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Definition, Structure, & Classification

Protein is a highly complex substance. Present in all living organisms, they are critical in their nutritional value and are directly involved in the chemical processes essential for life. The importance of chemists recognised the importance of proteins. A Swedish chemist Jöns Jacob Berzelius in the 19th century started using and "named" the organism protein, He used this as a temporary name and utilised this derivative of the Greek proōteios, the translated this means holding first place (Beckerman M. (2015)

Proteins are unique for all species, specific proteins found in one species are different to proteins found in any other species. (Ofran et al.,2003) Proteins and their structure can be separated and categorised within the human body's anatomy; for example, muscle proteins differ from those of the liver or the brain.


Composition of protein

A protein molecule is much larger than sugar or salt molecules, and they consist of multiple amino acids joined together to form long "chains". (See BCAA). They appear as pearls strung on a necklace.  There are over 20 natural amino acids in proteins. (Potier et al. 2009) Proteins which function in the same way have similar amino acid composition and order. It is not possible to explain all of a protein's functions from studying the amino acids sequence. Established associations between structure and function can be attributed to the amino acids' properties containing proteins.

Sources of protein

Plants can synthesise amino acids. Animals cannot produce amino acids, even though they are essential. Plants can grow in poor soil containing low levels of inorganic nutrients that provide nitrogen, potassium, and other necessary physical development substances. Plant utilise carbon dioxide as part of the photosynthesis process to form organic compounds. (Hildebrandt et al. 2015) Animals must obtain organic nutrients from outside sources because most plants' protein content is low. Ruminant animals require a high plant material volume as these only eat plant material to get their required amino acids. Non-ruminant animals, including humans, obtain proteins principally from animals and their products—e.g., meat, milk, and eggs. The seeds of legumes are used within plant-based diets to provide protein-rich food.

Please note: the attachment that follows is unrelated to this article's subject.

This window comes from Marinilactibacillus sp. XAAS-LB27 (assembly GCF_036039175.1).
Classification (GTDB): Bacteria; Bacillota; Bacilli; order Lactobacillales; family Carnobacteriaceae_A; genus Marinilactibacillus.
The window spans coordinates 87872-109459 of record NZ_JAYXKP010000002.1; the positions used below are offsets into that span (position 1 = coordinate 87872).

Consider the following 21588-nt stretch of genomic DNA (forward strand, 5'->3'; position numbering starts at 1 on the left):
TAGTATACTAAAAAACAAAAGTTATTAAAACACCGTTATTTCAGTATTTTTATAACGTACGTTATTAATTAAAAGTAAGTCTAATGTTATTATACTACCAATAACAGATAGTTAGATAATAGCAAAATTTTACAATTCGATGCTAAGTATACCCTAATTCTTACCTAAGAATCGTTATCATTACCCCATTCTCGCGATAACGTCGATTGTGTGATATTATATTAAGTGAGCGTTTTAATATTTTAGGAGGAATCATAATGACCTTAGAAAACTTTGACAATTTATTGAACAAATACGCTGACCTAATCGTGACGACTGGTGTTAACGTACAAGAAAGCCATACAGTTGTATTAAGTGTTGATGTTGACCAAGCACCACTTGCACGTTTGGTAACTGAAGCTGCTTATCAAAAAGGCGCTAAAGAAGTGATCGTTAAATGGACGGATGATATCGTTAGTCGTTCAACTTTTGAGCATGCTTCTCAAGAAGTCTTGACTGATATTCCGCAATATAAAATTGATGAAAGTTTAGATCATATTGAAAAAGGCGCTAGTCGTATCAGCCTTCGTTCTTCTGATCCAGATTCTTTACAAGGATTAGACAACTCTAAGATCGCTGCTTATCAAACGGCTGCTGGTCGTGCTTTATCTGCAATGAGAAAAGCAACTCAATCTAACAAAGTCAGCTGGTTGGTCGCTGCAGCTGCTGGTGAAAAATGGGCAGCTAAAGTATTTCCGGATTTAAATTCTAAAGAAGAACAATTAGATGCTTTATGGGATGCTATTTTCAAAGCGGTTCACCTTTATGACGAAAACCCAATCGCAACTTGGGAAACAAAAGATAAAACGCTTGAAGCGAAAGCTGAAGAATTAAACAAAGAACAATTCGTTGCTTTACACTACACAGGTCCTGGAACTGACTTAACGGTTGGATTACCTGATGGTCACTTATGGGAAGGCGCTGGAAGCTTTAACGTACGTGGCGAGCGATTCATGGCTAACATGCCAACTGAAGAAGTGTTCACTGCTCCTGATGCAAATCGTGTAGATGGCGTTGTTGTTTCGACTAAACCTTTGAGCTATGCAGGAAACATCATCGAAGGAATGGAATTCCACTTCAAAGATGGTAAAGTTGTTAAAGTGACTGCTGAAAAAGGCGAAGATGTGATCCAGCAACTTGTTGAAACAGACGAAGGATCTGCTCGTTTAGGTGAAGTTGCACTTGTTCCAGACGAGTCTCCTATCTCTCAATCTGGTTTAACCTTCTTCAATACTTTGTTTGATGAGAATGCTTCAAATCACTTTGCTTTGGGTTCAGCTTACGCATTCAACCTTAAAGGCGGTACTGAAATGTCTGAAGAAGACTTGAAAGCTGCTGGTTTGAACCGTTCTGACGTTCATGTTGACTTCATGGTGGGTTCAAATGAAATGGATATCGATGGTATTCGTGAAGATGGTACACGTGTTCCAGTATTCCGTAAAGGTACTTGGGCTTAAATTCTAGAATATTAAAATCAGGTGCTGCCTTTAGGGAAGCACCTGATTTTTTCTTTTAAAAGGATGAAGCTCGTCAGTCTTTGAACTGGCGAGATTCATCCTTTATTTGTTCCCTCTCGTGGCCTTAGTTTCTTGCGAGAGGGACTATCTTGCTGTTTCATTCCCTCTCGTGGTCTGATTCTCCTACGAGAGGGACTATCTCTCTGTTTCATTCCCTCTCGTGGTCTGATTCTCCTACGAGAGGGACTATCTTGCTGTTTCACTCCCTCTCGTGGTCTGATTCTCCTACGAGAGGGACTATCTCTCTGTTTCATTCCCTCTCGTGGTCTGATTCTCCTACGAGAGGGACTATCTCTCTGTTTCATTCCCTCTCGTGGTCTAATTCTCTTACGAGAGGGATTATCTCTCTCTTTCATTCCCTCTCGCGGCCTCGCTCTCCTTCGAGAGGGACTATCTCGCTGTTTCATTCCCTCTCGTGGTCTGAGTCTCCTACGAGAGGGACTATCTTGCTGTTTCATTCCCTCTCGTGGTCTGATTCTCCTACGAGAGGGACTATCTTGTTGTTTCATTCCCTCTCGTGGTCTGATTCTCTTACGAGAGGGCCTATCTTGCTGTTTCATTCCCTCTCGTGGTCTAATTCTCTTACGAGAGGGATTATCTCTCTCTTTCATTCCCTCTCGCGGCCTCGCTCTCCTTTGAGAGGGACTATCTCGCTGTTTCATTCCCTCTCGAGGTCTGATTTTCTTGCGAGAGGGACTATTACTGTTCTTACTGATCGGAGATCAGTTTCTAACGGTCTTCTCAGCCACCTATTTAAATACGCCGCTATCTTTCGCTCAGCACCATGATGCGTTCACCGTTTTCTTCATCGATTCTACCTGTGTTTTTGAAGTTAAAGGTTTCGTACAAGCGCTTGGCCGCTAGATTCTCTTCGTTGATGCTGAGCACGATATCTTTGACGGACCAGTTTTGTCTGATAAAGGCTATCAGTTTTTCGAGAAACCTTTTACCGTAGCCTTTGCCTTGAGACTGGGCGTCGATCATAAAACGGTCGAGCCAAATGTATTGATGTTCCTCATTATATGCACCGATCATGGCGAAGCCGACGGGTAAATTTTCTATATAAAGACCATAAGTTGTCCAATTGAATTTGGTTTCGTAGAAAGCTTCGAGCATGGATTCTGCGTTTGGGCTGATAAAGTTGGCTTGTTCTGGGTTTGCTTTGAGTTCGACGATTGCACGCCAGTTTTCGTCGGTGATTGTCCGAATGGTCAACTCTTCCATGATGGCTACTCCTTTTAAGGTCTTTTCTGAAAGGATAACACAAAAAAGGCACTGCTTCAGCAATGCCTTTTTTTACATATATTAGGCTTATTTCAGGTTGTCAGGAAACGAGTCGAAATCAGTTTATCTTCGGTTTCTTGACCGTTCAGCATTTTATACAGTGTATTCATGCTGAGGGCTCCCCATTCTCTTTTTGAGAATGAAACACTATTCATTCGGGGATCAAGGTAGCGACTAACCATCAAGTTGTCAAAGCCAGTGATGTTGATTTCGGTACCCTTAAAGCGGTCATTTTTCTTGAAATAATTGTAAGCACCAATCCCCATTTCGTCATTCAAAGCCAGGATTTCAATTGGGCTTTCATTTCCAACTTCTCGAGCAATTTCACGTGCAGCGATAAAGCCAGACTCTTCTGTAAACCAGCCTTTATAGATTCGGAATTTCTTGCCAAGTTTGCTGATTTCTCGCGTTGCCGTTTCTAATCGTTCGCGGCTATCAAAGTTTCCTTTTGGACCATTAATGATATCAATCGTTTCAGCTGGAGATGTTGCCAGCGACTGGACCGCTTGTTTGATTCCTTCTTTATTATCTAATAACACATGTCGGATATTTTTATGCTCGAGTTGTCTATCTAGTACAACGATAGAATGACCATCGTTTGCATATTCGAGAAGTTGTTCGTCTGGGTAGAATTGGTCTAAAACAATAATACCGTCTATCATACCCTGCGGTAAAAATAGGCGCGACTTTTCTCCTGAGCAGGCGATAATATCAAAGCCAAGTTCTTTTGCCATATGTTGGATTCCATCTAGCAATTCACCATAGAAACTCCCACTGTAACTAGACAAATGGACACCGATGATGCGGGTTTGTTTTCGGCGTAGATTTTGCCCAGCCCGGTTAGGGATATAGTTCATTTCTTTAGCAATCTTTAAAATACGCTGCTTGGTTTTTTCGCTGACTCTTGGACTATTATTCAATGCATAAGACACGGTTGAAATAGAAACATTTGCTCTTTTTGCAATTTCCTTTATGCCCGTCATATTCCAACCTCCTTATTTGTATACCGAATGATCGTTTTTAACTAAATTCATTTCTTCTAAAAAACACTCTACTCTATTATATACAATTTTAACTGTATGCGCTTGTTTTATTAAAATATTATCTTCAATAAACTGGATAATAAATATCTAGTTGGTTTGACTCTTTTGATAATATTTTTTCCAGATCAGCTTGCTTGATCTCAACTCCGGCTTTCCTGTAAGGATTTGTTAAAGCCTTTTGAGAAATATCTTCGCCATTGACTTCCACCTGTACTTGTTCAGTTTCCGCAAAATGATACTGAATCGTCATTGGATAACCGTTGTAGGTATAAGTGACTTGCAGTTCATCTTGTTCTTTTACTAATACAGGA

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Animal protein

The protein content in animal organs is usually much higher than that of the blood plasma. For example, muscles contain about 30 percent protein, the liver 20 to 30 percent, and red blood cells 30 percent. Higher percentages of protein are in the hair, bones, and other organs and tissues with low water content.  The amount of amino acids in animals is much lower than the protein levels; protein molecules are created in cells by aligning amino acids and are released into the body fluids after synthesis.

Enzymes and Hormones

When high levels of protein are present in an organ does not define the importance of the functionality or their use, in some cases, it is the opposite. It is the type of protein that is important, not the quantity. Many of the most important proteins, such as enzymes and hormones, occur in minimal amounts. The importance of proteins is related first and foremost to their function. All enzymes classified are proteins. Enzymes act as the catalyst for all metabolic reactions. These allow an organism to develop the chemical substances necessary for life—proteins, nucleic acids, carbohydrates, and lipids—to convert them into other substances and degrade them. Life without enzymes is not possible. (Potier et al. 2009) There are several protein hormones with critical function. In all vertebrates, the respiratory protein haemoglobin acts as an oxygen carrier in the blood. A large group of structural proteins maintains and protects the structure of the animal body.



Beckerman M. (2015) Protein Folding: Part I—Basic Principles. In: Fundamentals of Neurodegeneration and Protein. P 126-134


Hildebrandt T, Nunes A, Wagner L. Araújo L, Braun H. (2015) Amino Acid Catabolism in Plants. Molecular Plant, Volume 8, Issue 11, P1563-1579.


Ofran Y, Rost B. (2003) Analysing Six Types of Protein-Protein Interfaces, Journal of Molecular Biology, Volume 325, Issue 2, Pages 377-387.


Potier M; Darcel N, Tomé D. (2009) Protein, amino acids and the control of food intake. Volume 12, Issue 1, p 54-58


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